Friday, November 25, 2011

Dumb Animals

I bet you’ve heard the term “dumb animals” before. There’s a perception that animals are dumb and that we humans are superior in every way. Well, I have news for you. Animals and birds are not dumb. Oh, I know some of you may disagree. I know I did at one time. That was before I learned about Alex and Chaser and before my first-hand experience with McDuff, a Scottish terrier therapy dog as smart as he was stubborn.

The December 2011 issue of National Geographic Magazine contains an article entitled, “Minds of their Own. Animals are smarter than you think.” In it we are introduced to Alex, an African grey parrot, and Dr. Irene Pepperberg, a psychologist from Brandeis and Harvard Universities. Dr. Pepperberg bought Alex from a pet store when he was a year old. She studied and work with Alex all of his life until his death in 2007 at the age of thirty-one.

Alex learned one hundred fifty words and could categorize them. He counted up to six and had a basic understanding of the abstract concept of zero. Alex knew colors, sizes, and shapes. When shown a blue paper triangle, he told Dr. Pepperberg the color, shape, and after touching it, what it was made of. He understood the difference between big and small, same and different, and over and under.

Alex picked up one liners from the lab workers like “calm down,” and “good morning.” He expressed frustration and boredom. When Dr. Pepperberg put Alex into his cage for the night in September 2007, he looked at her and said, “You be good. I love you.” Those were the last words she would ever hear from him. She found Alex dead in his cage the next morning.

In her research paper, “The Alex Studies,” Dr. Pepperberg provides ample proof that parrots are smarter than we’re led to believe. Dumb bird? Not Alex. He wasn’t parroting, he was thinking.

And then there’s Chaser, a black and white border collie with a vocabulary of over 1,000 words. John Pilley and Alliston Reid are the Wofford College psychologists who worked with Chaser for the last three years. John owns and trains Chaser and Alliston comes up with the experiments. Chaser knows 1,022 proper noun names for various objects. She understands that objects have names and knows that they may have more than one name. She can combine names and commands.

Pilley and Reid published their research in the Journal of Behavioral Processes. Through their work with Chaser we know that the learning capacity of a dog is greater than we originally believed. Pilley, who is retired, says that Chaser is so eager to learn that he has to go to bed at 8:00 p.m. just to get away from her.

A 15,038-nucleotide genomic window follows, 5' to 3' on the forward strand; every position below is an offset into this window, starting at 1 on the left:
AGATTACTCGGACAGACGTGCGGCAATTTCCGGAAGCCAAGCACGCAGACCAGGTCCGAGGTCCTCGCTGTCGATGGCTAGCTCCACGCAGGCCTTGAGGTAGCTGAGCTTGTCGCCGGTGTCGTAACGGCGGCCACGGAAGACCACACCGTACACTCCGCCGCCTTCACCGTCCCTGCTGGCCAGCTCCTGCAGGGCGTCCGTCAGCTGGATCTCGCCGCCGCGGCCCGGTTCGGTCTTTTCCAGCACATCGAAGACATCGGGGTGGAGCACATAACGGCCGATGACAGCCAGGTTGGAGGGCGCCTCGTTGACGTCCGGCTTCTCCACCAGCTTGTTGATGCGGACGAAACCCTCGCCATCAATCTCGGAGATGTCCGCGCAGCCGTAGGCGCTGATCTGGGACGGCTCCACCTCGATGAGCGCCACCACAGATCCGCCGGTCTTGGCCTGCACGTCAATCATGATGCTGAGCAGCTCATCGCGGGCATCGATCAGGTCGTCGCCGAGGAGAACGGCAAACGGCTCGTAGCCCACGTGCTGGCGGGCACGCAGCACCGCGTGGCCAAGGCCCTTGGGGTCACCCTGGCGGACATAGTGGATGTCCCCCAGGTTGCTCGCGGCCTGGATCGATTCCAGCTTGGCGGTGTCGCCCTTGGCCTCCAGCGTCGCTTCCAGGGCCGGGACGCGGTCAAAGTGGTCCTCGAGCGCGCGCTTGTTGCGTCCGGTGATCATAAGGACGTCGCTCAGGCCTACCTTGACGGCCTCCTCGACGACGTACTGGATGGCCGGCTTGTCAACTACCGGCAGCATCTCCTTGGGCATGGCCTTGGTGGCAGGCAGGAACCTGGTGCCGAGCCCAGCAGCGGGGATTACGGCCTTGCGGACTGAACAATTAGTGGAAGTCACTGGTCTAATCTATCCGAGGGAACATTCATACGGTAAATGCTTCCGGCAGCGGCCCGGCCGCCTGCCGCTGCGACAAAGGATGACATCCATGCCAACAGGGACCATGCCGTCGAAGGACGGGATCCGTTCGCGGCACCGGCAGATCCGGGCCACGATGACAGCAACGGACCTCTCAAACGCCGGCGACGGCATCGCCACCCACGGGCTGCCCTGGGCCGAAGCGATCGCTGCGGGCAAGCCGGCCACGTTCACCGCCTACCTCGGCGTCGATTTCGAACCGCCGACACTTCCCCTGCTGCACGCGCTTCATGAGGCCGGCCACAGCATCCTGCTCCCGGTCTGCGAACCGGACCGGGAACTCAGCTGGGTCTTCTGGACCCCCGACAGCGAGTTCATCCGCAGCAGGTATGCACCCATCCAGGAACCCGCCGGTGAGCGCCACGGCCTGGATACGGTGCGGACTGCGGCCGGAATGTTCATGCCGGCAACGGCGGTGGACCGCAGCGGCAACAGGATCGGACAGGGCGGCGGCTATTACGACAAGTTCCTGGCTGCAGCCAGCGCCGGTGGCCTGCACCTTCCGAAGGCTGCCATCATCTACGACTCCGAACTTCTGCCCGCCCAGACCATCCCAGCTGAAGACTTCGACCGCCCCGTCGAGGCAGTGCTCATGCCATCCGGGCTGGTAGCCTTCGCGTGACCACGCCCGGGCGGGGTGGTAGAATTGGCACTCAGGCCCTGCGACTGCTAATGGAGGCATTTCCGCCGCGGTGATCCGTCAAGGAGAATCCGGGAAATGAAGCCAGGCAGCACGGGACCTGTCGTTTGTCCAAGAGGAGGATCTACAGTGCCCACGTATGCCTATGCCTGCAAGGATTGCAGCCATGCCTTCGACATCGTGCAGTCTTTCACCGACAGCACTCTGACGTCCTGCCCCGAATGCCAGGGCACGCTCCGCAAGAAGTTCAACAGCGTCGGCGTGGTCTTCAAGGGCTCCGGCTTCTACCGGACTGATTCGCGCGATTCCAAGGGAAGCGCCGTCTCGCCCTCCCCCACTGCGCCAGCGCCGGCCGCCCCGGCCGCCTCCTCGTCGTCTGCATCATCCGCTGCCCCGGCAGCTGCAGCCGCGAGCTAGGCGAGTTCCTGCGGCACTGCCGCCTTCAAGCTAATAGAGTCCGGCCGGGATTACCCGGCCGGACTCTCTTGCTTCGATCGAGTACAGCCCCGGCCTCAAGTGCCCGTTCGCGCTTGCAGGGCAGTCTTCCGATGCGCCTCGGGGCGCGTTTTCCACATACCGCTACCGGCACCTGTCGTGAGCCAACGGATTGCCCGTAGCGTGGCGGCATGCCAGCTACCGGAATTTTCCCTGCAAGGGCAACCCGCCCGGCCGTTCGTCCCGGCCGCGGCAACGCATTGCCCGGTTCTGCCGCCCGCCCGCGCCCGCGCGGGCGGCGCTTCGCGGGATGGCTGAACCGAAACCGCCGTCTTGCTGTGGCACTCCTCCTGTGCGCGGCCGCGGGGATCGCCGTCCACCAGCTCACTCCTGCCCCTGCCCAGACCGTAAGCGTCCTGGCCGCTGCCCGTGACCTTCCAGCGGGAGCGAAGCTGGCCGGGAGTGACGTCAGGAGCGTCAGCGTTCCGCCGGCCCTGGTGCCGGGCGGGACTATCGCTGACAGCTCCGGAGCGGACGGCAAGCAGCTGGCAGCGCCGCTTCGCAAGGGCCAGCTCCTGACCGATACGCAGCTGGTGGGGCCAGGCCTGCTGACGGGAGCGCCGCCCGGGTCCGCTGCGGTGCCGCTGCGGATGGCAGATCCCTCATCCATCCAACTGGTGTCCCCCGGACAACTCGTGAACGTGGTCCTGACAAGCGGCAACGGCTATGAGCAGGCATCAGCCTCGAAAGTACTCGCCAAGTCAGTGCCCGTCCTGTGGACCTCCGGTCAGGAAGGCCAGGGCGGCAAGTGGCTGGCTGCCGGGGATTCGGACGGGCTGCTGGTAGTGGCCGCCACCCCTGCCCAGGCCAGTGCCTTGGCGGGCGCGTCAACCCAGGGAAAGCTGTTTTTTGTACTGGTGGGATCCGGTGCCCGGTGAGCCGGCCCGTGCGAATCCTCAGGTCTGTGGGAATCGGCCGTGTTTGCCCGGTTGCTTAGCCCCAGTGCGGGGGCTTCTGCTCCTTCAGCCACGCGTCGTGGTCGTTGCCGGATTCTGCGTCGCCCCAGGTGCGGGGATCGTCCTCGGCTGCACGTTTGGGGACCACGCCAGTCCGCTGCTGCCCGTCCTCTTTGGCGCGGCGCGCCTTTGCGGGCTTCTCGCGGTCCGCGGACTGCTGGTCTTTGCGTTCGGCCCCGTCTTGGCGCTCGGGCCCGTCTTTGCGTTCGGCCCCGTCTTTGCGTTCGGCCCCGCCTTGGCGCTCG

Chaser is a celebrity with numerous TV appearances, YouTube video, and newspaper articles. No way Chaser can be called a dumb animal. And from my personal experience with a Scottie with off-the-chart intelligence and you won’t believe stubbornness, I know animals can outsmart us.

Dumb Animals? Here’s Kurt Vonnegut, Jr’s take on the subject: “We are impossibly conceited animals, and actually dumb as heck. Ask any teacher. You don’t even have to ask a teacher. Ask anybody. Dogs and cats are smarter than we are.”

What’s your take?

Wednesday, November 16, 2011

You Have a Story to Tell

When I began to write Life with McDuff: Lessons Learned from a Therapy Dog on January 1, 2007, I knew the entertaining stories about my life with a mystical, stubborn beyond belief, and hilarious Scottish terrier would appeal to others. Before deciding to pick up a pen, or sit down at a computer and let the creative juices flow, you should know something. To become the author of a successful book about your life, you must have a compelling story to tell; one that will capture and hold the interest of readers from beginning to end. No matter how well written, a book about the life and times of the Bulgarian snail probably won’t capture the attention of large audience.

Each one of your lives is unique and contains stories that only you can tell. Perhaps about your childhood, good or bad, a heartbreaking romance, dysfunction family, or even about a special relationship with an extraordinary pet. Whether you know it or not, you have a story to tell.